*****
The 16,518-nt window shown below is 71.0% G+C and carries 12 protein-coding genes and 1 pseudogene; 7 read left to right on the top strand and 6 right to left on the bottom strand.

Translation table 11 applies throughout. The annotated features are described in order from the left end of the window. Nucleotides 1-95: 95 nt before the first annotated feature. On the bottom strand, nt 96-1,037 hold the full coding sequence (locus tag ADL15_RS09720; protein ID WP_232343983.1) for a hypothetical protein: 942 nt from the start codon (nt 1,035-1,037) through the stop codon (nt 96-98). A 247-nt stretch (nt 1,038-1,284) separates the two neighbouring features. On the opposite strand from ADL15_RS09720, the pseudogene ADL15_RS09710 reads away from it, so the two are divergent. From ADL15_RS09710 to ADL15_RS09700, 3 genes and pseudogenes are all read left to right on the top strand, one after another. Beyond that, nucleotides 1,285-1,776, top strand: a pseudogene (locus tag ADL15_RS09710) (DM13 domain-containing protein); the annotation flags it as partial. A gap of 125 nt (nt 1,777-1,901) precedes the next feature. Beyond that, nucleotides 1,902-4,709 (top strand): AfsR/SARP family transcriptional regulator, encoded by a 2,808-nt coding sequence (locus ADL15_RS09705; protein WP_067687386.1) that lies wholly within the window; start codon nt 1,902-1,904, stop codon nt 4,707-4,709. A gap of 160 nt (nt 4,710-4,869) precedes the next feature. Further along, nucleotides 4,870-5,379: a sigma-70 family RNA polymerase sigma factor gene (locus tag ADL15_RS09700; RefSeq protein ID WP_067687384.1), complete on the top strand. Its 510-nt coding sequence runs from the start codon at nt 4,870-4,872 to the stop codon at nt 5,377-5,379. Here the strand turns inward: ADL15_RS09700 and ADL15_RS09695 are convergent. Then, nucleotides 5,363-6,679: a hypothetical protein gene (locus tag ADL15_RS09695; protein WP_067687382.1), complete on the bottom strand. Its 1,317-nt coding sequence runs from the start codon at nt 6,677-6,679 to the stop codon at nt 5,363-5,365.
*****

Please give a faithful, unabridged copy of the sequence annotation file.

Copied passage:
The 16,518-nt window shown below is 71.0% G+C and carries 12 protein-coding genes and 1 pseudogene; 7 read left to right on the top strand and 6 right to left on the bottom strand.

Translation table 11 applies throughout. The annotated features are described in order from the left end of the window. Nucleotides 1-95: 95 nt before the first annotated feature. On the bottom strand, nt 96-1,037 hold the full coding sequence (locus tag ADL15_RS09720; protein ID WP_232343983.1) for a hypothetical protein: 942 nt from the start codon (nt 1,035-1,037) through the stop codon (nt 96-98). A 247-nt stretch (nt 1,038-1,284) separates the two neighbouring features. On the opposite strand from ADL15_RS09720, the pseudogene ADL15_RS09710 reads away from it, so the two are divergent. From ADL15_RS09710 to ADL15_RS09700, 3 genes and pseudogenes are all read left to right on the top strand, one after another. Beyond that, nucleotides 1,285-1,776, top strand: a pseudogene (locus tag ADL15_RS09710) (DM13 domain-containing protein); the annotation flags it as partial. A gap of 125 nt (nt 1,777-1,901) precedes the next feature. Beyond that, nucleotides 1,902-4,709 (top strand): AfsR/SARP family transcriptional regulator, encoded by a 2,808-nt coding sequence (locus ADL15_RS09705; protein WP_067687386.1) that lies wholly within the window; start codon nt 1,902-1,904, stop codon nt 4,707-4,709. A gap of 160 nt (nt 4,710-4,869) precedes the next feature. Further along, nucleotides 4,870-5,379: a sigma-70 family RNA polymerase sigma factor gene (locus tag ADL15_RS09700; RefSeq protein ID WP_067687384.1), complete on the top strand. Its 510-nt coding sequence runs from the start codon at nt 4,870-4,872 to the stop codon at nt 5,377-5,379. Here the strand turns inward: ADL15_RS09700 and ADL15_RS09695 are convergent. Then, nucleotides 5,363-6,679: a hypothetical protein gene (locus tag ADL15_RS09695; protein WP_067687382.1), complete on the bottom strand. Its 1,317-nt coding sequence runs from the start codon at nt 6,677-6,679 to the stop codon at nt 5,363-5,365.